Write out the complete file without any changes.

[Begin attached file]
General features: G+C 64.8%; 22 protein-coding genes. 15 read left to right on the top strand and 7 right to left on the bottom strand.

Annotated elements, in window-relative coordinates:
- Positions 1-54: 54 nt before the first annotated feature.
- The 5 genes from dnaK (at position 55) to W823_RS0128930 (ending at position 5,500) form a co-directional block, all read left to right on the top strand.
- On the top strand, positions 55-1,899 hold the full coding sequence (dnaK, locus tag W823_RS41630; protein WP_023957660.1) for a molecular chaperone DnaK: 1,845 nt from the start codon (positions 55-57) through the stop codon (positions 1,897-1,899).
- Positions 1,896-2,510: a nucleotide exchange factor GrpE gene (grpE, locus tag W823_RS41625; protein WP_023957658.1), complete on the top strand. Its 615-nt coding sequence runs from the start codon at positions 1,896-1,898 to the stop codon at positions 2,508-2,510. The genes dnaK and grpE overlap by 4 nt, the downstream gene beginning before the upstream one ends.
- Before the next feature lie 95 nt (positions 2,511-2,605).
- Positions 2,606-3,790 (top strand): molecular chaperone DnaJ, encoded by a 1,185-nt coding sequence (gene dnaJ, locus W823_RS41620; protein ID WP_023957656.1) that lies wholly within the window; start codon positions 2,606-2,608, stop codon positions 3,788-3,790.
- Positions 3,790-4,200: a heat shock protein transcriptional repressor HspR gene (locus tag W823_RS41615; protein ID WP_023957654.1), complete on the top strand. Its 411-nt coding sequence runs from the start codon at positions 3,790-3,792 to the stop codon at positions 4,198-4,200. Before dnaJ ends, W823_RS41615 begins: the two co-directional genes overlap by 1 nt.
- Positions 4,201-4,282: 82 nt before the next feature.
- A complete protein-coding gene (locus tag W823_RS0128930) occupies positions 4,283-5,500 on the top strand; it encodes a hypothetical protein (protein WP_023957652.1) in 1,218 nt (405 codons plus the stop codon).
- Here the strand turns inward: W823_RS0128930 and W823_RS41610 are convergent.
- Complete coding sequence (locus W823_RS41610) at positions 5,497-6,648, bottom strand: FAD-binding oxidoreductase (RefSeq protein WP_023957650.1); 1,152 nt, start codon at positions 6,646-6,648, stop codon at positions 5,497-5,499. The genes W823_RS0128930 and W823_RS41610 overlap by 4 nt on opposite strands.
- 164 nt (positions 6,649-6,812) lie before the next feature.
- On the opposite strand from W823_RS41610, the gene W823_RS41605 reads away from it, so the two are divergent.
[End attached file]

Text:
General features: G+C 64.8%; 22 protein-coding genes. 15 read left to right on the top strand and 7 right to left on the bottom strand.

Annotated elements, in window-relative coordinates:
- Positions 1-54: 54 nt before the first annotated feature.
- The 5 genes from dnaK (at position 55) to W823_RS0128930 (ending at position 5,500) form a co-directional block, all read left to right on the top strand.
- On the top strand, positions 55-1,899 hold the full coding sequence (dnaK, locus tag W823_RS41630; protein WP_023957660.1) for a molecular chaperone DnaK: 1,845 nt from the start codon (positions 55-57) through the stop codon (positions 1,897-1,899).
- Positions 1,896-2,510: a nucleotide exchange factor GrpE gene (grpE, locus tag W823_RS41625; protein WP_023957658.1), complete on the top strand. Its 615-nt coding sequence runs from the start codon at positions 1,896-1,898 to the stop codon at positions 2,508-2,510. The genes dnaK and grpE overlap by 4 nt, the downstream gene beginning before the upstream one ends.
- Before the next feature lie 95 nt (positions 2,511-2,605).
- Positions 2,606-3,790 (top strand): molecular chaperone DnaJ, encoded by a 1,185-nt coding sequence (gene dnaJ, locus W823_RS41620; protein ID WP_023957656.1) that lies wholly within the window; start codon positions 2,606-2,608, stop codon positions 3,788-3,790.
- Positions 3,790-4,200: a heat shock protein transcriptional repressor HspR gene (locus tag W823_RS41615; protein ID WP_023957654.1), complete on the top strand. Its 411-nt coding sequence runs from the start codon at positions 3,790-3,792 to the stop codon at positions 4,198-4,200. Before dnaJ ends, W823_RS41615 begins: the two co-directional genes overlap by 1 nt.
- Positions 4,201-4,282: 82 nt before the next feature.
- A complete protein-coding gene (locus tag W823_RS0128930) occupies positions 4,283-5,500 on the top strand; it encodes a hypothetical protein (protein WP_023957652.1) in 1,218 nt (405 codons plus the stop codon).
- Here the strand turns inward: W823_RS0128930 and W823_RS41610 are convergent.
- Complete coding sequence (locus W823_RS41610) at positions 5,497-6,648, bottom strand: FAD-binding oxidoreductase (RefSeq protein WP_023957650.1); 1,152 nt, start codon at positions 6,646-6,648, stop codon at positions 5,497-5,499. The genes W823_RS0128930 and W823_RS41610 overlap by 4 nt on opposite strands.
- 164 nt (positions 6,649-6,812) lie before the next feature.
- On the opposite strand from W823_RS41610, the gene W823_RS41605 reads away from it, so the two are divergent.